FDR Chickened Out from Making REAL Economic Reform

Americans are taught that Franklin Delano Roosevelt instituted massive economic reforms and regulations which tamed the banking hooligans.

True, FDR helped pass a boatload of legislation, including Glass-Steagal and many other laws which helped rein in some of the worst abuses of the robber barons of the day.

But Ellen Brown points out that FDR chickened out from making the most important, most fundamental reform: taking the power to create credit and “print” new money away from the private banksters and give it back to the federal government, as the founding fathers intended.

By way of background, remember that Milton Friedman and Ben Bernanke have both said that the Federal Reserve caused the Great Depression.

In 1932, Congressman McFadden – chair of the Banking and Currency Committee for more than 10 years, and elected to Congress on both Republican and Democratic tickets – said the following in Congress:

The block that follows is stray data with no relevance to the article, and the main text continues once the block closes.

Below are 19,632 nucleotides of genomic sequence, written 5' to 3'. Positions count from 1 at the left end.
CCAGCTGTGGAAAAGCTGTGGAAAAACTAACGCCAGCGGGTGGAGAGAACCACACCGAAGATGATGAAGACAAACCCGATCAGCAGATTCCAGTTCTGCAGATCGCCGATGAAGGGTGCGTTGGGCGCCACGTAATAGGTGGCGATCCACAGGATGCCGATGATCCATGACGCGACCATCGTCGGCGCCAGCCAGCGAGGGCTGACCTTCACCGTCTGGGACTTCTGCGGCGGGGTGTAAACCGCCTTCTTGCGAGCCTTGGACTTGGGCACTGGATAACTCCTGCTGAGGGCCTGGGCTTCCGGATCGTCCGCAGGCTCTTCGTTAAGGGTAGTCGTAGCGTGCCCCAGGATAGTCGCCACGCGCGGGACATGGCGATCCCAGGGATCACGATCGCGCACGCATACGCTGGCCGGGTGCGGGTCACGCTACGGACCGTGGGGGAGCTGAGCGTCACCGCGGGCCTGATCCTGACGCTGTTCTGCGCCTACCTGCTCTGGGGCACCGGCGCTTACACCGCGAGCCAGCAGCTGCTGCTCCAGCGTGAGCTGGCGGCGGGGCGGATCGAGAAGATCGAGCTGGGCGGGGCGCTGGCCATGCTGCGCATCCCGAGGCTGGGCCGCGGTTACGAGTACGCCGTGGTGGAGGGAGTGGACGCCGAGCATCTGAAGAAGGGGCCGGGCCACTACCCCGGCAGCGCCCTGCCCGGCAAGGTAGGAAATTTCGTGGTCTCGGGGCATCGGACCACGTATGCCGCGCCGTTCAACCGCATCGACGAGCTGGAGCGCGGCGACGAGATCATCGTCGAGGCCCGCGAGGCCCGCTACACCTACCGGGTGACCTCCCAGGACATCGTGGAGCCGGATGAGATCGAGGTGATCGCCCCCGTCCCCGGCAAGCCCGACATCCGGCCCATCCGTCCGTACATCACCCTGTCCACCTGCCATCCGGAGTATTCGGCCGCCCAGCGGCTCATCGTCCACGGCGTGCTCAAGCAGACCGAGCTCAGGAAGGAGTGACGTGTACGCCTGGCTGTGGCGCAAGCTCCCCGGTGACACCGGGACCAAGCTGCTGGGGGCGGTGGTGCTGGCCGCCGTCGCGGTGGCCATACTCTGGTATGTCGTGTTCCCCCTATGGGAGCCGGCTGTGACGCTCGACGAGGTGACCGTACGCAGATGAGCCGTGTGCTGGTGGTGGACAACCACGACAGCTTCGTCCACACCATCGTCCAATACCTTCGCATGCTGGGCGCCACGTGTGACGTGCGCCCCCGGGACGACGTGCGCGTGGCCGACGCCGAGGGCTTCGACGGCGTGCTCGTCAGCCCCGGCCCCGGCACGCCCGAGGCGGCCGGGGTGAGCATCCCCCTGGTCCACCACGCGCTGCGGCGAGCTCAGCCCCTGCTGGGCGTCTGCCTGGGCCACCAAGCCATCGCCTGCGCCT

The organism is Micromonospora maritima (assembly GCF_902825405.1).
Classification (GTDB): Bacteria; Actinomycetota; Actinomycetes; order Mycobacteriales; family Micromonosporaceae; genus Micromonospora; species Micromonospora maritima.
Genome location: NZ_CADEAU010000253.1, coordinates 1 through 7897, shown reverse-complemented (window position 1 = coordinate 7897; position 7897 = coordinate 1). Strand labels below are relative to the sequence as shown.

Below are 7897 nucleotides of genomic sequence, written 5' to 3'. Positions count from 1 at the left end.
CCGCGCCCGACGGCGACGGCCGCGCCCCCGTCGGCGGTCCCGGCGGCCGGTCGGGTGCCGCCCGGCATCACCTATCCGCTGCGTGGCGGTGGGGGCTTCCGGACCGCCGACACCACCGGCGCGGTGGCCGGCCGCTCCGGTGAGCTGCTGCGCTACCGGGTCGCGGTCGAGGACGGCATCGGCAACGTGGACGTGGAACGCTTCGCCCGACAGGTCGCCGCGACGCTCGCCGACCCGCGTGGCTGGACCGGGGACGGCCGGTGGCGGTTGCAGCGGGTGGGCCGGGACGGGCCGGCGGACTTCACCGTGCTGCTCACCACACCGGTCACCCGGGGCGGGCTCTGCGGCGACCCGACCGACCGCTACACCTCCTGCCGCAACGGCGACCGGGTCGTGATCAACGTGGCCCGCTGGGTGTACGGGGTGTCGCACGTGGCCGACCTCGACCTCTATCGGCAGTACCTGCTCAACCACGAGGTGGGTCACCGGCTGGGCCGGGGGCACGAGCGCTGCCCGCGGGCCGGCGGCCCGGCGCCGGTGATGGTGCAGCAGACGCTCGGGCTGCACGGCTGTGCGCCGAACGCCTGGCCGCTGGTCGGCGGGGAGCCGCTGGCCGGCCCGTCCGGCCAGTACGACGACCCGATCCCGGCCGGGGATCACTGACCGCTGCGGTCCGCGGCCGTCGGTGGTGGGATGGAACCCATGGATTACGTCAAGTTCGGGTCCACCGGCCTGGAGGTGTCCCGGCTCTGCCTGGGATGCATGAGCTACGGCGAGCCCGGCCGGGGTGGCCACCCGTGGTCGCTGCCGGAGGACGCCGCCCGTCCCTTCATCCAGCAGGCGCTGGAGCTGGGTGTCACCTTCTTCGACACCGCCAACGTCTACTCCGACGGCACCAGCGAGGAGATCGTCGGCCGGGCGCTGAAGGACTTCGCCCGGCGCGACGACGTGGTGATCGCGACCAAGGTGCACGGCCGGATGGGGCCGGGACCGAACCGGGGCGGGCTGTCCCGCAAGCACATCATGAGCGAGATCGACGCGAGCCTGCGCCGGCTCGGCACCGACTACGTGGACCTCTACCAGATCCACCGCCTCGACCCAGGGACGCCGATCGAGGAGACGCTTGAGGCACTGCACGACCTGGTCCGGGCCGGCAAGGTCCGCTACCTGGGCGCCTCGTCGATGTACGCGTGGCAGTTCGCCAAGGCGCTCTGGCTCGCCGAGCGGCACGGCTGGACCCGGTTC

The Federal Reserve Board, a Government board, has cheated the Government of the United States out of enough money to pay the national debt. The depredations and the iniquities of the Federal Reserve Board and the Federal reserve banks acting together have cost this country enough money to pay the national debt several times over. This evil institution has impoverished and ruined the people of the United States; has bankrupted itself, and has practically bankrupted our Government. It has done this through defects of the law under which it operates, through the maladministration of that law by the Federal Reserve Board and through the corrupt practices of the moneyed vultures who control it …

From the Atlantic to the Pacific our country has been ravaged and laid waste by the evil practices of the Federal Reserve Board and the Federal reserve banks and the interests which control them … This is an era of economic misery and for the conditions that caused that misery, the Federal Reserve Board and the Federal reserve banks are fully liable.